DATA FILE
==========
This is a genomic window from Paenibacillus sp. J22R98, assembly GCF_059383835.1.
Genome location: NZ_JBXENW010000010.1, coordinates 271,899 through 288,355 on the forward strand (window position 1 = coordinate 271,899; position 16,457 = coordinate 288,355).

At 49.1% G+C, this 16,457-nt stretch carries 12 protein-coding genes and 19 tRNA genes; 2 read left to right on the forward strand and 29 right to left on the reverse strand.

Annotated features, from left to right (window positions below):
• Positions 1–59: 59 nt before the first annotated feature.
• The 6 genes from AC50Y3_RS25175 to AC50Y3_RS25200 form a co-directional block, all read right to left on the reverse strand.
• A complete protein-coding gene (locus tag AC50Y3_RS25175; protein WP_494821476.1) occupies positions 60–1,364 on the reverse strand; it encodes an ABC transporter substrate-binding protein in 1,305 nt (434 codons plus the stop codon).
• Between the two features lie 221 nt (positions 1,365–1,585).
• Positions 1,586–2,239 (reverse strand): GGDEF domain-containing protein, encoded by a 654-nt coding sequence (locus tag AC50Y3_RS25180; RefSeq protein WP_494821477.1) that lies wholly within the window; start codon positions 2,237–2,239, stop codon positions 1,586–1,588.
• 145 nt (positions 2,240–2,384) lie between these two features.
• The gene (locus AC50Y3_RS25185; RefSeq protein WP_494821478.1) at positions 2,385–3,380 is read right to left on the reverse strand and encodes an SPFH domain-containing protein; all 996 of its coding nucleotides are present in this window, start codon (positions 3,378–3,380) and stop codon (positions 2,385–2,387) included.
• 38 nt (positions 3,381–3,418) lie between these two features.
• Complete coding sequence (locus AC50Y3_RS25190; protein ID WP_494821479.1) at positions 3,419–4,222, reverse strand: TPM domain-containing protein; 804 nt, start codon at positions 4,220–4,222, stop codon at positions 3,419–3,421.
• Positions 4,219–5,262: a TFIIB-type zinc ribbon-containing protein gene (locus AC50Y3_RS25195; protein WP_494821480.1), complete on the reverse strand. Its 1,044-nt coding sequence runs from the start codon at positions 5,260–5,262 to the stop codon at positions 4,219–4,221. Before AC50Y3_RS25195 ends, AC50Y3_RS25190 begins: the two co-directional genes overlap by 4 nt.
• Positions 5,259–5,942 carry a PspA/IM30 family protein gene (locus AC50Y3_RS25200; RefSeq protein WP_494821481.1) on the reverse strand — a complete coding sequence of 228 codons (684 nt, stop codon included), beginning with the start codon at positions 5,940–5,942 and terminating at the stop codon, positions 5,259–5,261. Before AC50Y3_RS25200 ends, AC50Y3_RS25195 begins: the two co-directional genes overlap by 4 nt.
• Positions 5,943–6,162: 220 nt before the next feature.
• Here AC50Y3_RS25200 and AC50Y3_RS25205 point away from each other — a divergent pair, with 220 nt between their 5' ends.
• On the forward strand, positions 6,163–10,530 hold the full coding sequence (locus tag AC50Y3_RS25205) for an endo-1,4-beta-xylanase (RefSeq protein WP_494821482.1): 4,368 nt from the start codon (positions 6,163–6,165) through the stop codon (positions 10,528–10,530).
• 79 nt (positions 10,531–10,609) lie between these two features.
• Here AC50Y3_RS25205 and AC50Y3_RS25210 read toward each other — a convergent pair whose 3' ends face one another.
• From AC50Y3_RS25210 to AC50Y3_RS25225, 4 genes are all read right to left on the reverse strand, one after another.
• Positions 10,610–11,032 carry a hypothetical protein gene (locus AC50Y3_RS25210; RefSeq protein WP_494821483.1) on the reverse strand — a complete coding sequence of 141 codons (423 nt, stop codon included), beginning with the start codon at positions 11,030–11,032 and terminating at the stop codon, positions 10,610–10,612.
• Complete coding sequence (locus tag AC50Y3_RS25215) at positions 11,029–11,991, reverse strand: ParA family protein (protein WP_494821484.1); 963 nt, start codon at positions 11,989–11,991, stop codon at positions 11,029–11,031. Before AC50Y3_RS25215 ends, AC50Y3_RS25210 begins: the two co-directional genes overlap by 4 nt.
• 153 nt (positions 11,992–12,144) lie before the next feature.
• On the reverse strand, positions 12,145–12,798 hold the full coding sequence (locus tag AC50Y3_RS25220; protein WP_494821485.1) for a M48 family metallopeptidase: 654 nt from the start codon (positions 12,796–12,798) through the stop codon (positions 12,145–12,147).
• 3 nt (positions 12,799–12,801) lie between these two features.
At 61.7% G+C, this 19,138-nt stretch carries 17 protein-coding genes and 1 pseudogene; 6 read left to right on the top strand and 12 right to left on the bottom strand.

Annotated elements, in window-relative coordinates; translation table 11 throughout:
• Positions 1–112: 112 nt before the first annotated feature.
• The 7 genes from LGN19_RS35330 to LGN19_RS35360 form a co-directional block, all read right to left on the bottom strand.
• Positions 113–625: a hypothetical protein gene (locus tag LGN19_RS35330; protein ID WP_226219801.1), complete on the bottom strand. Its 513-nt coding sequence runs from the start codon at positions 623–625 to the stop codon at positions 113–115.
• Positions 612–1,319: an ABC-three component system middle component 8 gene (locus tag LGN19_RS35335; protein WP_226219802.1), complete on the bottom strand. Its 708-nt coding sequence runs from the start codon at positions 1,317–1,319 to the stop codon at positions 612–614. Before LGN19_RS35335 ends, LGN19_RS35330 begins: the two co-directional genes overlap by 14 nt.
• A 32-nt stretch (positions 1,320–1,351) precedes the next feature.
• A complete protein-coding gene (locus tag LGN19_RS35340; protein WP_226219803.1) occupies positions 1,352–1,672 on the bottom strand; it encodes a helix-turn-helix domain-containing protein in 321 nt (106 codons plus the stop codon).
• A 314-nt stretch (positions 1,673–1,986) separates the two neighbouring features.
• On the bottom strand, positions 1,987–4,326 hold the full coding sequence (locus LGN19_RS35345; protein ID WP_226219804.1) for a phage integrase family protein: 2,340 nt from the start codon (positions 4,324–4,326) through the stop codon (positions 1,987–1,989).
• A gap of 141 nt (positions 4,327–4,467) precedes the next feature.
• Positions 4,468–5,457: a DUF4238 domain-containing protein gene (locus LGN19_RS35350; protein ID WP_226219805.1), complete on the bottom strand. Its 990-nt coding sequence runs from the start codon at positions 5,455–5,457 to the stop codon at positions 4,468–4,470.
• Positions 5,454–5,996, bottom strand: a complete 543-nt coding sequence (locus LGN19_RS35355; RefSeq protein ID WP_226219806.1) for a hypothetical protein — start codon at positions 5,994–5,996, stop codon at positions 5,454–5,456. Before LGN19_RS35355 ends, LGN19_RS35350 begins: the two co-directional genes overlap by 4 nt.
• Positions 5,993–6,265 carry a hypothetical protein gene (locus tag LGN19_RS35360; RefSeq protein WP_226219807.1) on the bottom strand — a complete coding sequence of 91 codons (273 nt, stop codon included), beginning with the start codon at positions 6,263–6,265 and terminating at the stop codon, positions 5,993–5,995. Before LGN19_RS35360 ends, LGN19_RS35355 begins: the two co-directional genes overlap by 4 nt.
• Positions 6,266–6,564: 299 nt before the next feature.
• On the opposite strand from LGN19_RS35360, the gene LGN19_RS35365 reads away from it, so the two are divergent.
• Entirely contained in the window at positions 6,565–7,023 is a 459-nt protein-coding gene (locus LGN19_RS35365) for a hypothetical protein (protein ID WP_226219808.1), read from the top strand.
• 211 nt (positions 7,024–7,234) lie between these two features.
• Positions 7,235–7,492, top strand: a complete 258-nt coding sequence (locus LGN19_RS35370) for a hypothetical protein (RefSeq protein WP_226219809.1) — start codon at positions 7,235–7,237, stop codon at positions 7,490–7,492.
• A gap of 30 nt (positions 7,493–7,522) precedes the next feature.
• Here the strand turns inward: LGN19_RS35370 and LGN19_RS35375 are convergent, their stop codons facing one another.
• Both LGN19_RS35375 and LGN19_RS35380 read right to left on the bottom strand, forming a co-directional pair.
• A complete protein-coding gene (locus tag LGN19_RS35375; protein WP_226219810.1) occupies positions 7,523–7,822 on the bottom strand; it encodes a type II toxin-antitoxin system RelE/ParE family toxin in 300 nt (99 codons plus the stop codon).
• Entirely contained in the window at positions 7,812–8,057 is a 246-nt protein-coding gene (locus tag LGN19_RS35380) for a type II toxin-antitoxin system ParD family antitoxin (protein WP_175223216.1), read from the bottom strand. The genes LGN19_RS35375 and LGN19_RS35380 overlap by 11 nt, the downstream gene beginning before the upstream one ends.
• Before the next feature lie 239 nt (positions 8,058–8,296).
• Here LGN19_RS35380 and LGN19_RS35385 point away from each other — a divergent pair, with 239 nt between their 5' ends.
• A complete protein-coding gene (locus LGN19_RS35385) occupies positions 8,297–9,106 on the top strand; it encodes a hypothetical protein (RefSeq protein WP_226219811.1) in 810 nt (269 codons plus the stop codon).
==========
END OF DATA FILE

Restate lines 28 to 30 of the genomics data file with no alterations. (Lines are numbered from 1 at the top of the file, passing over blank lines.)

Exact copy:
Annotated elements, in window-relative coordinates; translation table 11 throughout:
• Positions 1–112: 112 nt before the first annotated feature.
• The 7 genes from LGN19_RS35330 to LGN19_RS35360 form a co-directional block, all read right to left on the bottom strand.